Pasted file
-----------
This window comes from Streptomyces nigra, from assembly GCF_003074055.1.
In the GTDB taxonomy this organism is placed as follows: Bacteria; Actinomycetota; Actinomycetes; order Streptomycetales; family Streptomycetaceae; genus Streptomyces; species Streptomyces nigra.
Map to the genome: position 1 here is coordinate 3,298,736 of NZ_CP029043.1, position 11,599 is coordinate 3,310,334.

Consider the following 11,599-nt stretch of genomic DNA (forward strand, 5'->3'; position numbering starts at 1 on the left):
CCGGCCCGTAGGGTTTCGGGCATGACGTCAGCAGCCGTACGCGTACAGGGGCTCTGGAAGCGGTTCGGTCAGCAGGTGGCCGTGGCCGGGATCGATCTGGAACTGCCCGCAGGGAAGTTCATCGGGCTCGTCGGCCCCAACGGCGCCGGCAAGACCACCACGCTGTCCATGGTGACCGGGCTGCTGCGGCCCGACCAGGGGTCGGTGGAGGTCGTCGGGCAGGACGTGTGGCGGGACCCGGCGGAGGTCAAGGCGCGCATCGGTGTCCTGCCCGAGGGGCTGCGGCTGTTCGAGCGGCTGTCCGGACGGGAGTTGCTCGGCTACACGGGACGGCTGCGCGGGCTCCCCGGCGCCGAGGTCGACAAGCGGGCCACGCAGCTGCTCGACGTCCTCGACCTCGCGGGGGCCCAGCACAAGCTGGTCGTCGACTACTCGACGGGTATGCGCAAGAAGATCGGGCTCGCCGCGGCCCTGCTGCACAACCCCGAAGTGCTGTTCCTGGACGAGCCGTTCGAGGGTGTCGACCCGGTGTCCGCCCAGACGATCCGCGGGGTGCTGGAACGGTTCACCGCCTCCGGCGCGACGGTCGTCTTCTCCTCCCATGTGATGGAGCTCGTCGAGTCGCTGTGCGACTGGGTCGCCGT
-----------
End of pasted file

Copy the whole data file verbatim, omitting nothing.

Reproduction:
This window comes from Streptomyces nigra, from assembly GCF_003074055.1.
In the GTDB taxonomy this organism is placed as follows: Bacteria; Actinomycetota; Actinomycetes; order Streptomycetales; family Streptomycetaceae; genus Streptomyces; species Streptomyces nigra.
Map to the genome: position 1 here is coordinate 3,298,736 of NZ_CP029043.1, position 11,599 is coordinate 3,310,334.

Consider the following 11,599-nt stretch of genomic DNA (forward strand, 5'->3'; position numbering starts at 1 on the left):
CCGGCCCGTAGGGTTTCGGGCATGACGTCAGCAGCCGTACGCGTACAGGGGCTCTGGAAGCGGTTCGGTCAGCAGGTGGCCGTGGCCGGGATCGATCTGGAACTGCCCGCAGGGAAGTTCATCGGGCTCGTCGGCCCCAACGGCGCCGGCAAGACCACCACGCTGTCCATGGTGACCGGGCTGCTGCGGCCCGACCAGGGGTCGGTGGAGGTCGTCGGGCAGGACGTGTGGCGGGACCCGGCGGAGGTCAAGGCGCGCATCGGTGTCCTGCCCGAGGGGCTGCGGCTGTTCGAGCGGCTGTCCGGACGGGAGTTGCTCGGCTACACGGGACGGCTGCGCGGGCTCCCCGGCGCCGAGGTCGACAAGCGGGCCACGCAGCTGCTCGACGTCCTCGACCTCGCGGGGGCCCAGCACAAGCTGGTCGTCGACTACTCGACGGGTATGCGCAAGAAGATCGGGCTCGCCGCGGCCCTGCTGCACAACCCCGAAGTGCTGTTCCTGGACGAGCCGTTCGAGGGTGTCGACCCGGTGTCCGCCCAGACGATCCGCGGGGTGCTGGAACGGTTCACCGCCTCCGGCGCGACGGTCGTCTTCTCCTCCCATGTGATGGAGCTCGTCGAGTCGCTGTGCGACTGGGTCGCCGT